(This article originally appeared in the Wall Street Journal)
Black People Are More Likely to File for Personal Bankruptcy, Choose Repayment Option
By Aisha Al-Muslim
June 7, 2021 5:30 am ET
Lenasha Maloy, a nursing assistant from Tulsa, Okla., filed for bankruptcy three times before she got what she needed—a court order saving her home from foreclosure.
Ms. Maloy won the court order in 2019 after she met bankruptcy requirements and provided documentation so she could secure relief from the debt she had accumulated from overdue mortgage payments. Ms. Maloy lapsed from making monthly payments after she became the caretaker of her chronically ill parents and took on some of their medical debt.
Black people in the U.S. with debt like Ms. Maloy are more likely to file for bankruptcy protection, if they can afford to pay for the cost of filing, than any other racial group, according to studies, researchers and legal experts. The reasons for filing range from trying to keep their cars to getting rid of parking tickets. Such individuals also are twice as likely among all bankruptcy filers to pick a more costly type of personal bankruptcy, known as chapter 13, studies show.
These patterns have created a situation where Black people pay more for bankruptcy, yet are less likely than other households to benefit from the longer process, researchers say.
As government aid extended during the pandemic eases, more people of color are expected to face financial distress due to the loss of wages, unemployment or high medical bills, economists and bankruptcy lawyers say.
“The racially disparate impact of bankruptcy and the uneven number of filings shows that this pandemic is also having a heavy impact on the finances of Black and Brown Americans,” said Sen. Chris Coons (D., Del.).
Black People More Likely to File for More Expensive Bankruptcy Option, Experts Say
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The main issue, researchers and legal experts say, is the prevalence of racial inequalities affecting personal bankruptcies, a system that is intended to offer debt relief to those in deep financial distress. Bankruptcy trustees, appointed to collect payments from debtors and make distributions to creditors, say that the letter of bankruptcy laws are race neutral and view consumers equally. The federal court system doesn’t collect demographic information—such as race, gender and age—leaving researchers to analyze national bankruptcy trends by using ZIP Codes, census data for individual court districts and surveys.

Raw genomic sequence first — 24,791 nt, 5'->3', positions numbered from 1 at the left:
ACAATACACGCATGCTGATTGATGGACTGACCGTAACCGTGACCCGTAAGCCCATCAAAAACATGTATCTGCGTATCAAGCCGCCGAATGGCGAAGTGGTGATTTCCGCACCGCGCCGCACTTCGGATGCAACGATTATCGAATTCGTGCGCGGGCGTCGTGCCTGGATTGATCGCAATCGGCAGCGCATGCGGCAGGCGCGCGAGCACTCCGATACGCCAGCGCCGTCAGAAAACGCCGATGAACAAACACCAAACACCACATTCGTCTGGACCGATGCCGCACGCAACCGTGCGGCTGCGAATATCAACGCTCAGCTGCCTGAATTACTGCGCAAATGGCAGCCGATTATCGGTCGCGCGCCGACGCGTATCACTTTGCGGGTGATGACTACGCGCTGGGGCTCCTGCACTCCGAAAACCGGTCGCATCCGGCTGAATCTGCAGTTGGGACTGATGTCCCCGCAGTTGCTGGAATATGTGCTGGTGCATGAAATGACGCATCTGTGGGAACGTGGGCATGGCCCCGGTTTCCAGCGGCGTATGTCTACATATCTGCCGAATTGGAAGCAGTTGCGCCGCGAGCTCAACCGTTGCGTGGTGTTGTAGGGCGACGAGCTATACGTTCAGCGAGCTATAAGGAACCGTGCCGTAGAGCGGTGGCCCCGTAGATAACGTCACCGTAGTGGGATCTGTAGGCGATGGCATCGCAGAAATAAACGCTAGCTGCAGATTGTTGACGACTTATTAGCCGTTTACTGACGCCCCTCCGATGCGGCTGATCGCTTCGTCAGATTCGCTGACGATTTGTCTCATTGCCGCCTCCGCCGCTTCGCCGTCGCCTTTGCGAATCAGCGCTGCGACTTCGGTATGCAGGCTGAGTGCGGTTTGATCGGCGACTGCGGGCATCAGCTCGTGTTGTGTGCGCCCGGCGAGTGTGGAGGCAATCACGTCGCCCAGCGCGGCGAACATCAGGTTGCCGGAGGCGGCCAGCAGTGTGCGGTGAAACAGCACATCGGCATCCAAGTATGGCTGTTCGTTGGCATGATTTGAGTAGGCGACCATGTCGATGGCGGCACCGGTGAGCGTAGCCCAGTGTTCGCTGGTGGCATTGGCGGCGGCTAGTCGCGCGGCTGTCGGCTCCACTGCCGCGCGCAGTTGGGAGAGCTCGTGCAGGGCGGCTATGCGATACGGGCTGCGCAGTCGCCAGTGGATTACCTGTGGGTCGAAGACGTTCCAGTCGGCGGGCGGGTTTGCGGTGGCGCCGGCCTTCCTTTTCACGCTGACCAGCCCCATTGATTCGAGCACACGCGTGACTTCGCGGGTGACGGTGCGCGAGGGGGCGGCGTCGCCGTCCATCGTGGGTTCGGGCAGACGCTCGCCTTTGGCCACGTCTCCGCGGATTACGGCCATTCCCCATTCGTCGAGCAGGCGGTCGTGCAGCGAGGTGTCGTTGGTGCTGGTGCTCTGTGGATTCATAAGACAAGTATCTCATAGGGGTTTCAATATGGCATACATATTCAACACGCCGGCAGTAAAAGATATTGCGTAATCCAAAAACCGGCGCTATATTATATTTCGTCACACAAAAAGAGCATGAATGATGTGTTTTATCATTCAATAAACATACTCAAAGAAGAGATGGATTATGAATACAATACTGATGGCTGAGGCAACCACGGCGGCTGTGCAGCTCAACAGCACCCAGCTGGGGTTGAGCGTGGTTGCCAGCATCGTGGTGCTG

Researchers say disparities in the outcomes among chapter 13 filers—after controlling for factors, such as a prior bankruptcy history, assets, income, debt and legal issues—highlight biases in the legal system. Further, inequity in housing, employment, banking, healthcare, criminal justice, and other aspects of society also contribute to a higher percentage of Black people needing bankruptcy protection.
“As long as there’s structural, systemic racism in society, those drivers will continue to push people of color into the bankruptcy system, and they will still be worse off than their white counterparts,” said David G. Peake, a chapter 13 trustee in Houston.
Black people who have filed for chapter 13 bankruptcy are less likely to obtain a discharge of their debt, according to a report from the American Bankruptcy Institute’s Commission on Consumer Bankruptcy. Still, they choose to consolidate and restructure their debt under chapter 13, so that they can repay on an installment basis while retaining possession of their homes, cars and other assets.
Still, the most popular option for those seeking personal bankruptcy protection is chapter 7 liquidation, a process in which debtors often give up any assets they may have, such as homes and cars, to pay creditors. Chapter 7 allows them to get rid of debts, such as credit card bills, and doesn’t require filing a repayment plan. Most chapter 7 debtors have no assets to offer up, said Robert Lawless, a professor at the University of Illinois College of Law, who also served as the reporter for ABI’s commission on consumer bankruptcy.